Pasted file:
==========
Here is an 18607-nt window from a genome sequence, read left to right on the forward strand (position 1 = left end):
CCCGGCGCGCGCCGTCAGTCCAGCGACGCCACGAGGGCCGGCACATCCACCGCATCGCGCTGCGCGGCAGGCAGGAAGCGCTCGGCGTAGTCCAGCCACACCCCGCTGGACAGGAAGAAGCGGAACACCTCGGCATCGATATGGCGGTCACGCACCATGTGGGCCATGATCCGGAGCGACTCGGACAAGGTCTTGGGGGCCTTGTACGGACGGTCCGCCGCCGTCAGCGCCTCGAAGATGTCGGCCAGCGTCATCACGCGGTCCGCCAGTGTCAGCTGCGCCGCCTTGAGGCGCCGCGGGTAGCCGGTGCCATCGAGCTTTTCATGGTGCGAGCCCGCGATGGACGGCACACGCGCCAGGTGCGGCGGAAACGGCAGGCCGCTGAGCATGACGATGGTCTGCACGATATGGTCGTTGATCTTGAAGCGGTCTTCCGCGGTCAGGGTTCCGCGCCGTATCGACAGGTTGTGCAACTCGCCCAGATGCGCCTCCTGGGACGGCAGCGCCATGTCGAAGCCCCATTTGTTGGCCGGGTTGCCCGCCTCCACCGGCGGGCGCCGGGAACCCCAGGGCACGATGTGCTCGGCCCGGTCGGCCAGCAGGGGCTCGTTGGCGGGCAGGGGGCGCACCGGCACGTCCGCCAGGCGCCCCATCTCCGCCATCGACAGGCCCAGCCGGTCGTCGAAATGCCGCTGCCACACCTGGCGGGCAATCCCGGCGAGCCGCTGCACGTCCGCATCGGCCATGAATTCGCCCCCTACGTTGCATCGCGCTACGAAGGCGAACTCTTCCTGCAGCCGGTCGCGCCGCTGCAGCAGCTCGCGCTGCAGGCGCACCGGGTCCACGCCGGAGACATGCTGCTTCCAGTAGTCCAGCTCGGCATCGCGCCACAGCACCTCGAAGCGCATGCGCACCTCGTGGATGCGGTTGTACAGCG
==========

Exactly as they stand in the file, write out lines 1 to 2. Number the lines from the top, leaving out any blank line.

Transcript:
Here is an 18607-nt window from a genome sequence, read left to right on the forward strand (position 1 = left end):
CCCGGCGCGCGCCGTCAGTCCAGCGACGCCACGAGGGCCGGCACATCCACCGCATCGCGCTGCGCGGCAGGCAGGAAGCGCTCGGCGTAGTCCAGCCACACCCCGCTGGACAGGAAGAAGCGGAACACCTCGGCATCGATATGGCGGTCACGCACCATGTGGGCCATGATCCGGAGCGACTCGGACAAGGTCTTGGGGGCCTTGTACGGACGGTCCGCCGCCGTCAGCGCCTCGAAGATGTCGGCCAGCGTCATCACGCGGTCCGCCAGTGTCAGCTGCGCCGCCTTGAGGCGCCGCGGGTAGCCGGTGCCATCGAGCTTTTCATGGTGCGAGCCCGCGATGGACGGCACACGCGCCAGGTGCGGCGGAAACGGCAGGCCGCTGAGCATGACGATGGTCTGCACGATATGGTCGTTGATCTTGAAGCGGTCTTCCGCGGTCAGGGTTCCGCGCCGTATCGACAGGTTGTGCAACTCGCCCAGATGCGCCTCCTGGGACGGCAGCGCCATGTCGAAGCCCCATTTGTTGGCCGGGTTGCCCGCCTCCACCGGCGGGCGCCGGGAACCCCAGGGCACGATGTGCTCGGCCCGGTCGGCCAGCAGGGGCTCGTTGGCGGGCAGGGGGCGCACCGGCACGTCCGCCAGGCGCCCCATCTCCGCCATCGACAGGCCCAGCCGGTCGTCGAAATGCCGCTGCCACACCTGGCGGGCAATCCCGGCGAGCCGCTGCACGTCCGCATCGGCCATGAATTCGCCCCCTACGTTGCATCGCGCTACGAAGGCGAACTCTTCCTGCAGCCGGTCGCGCCGCTGCAGCAGCTCGCGCTGCAGGCGCACCGGGTCCACGCCGGAGACATGCTGCTTCCAGTAGTCCAGCTCGGCATCGCGCCACAGCACCTCGAAGCGCATGCGCACCTCGTGGATGCGGTTGTACAGCG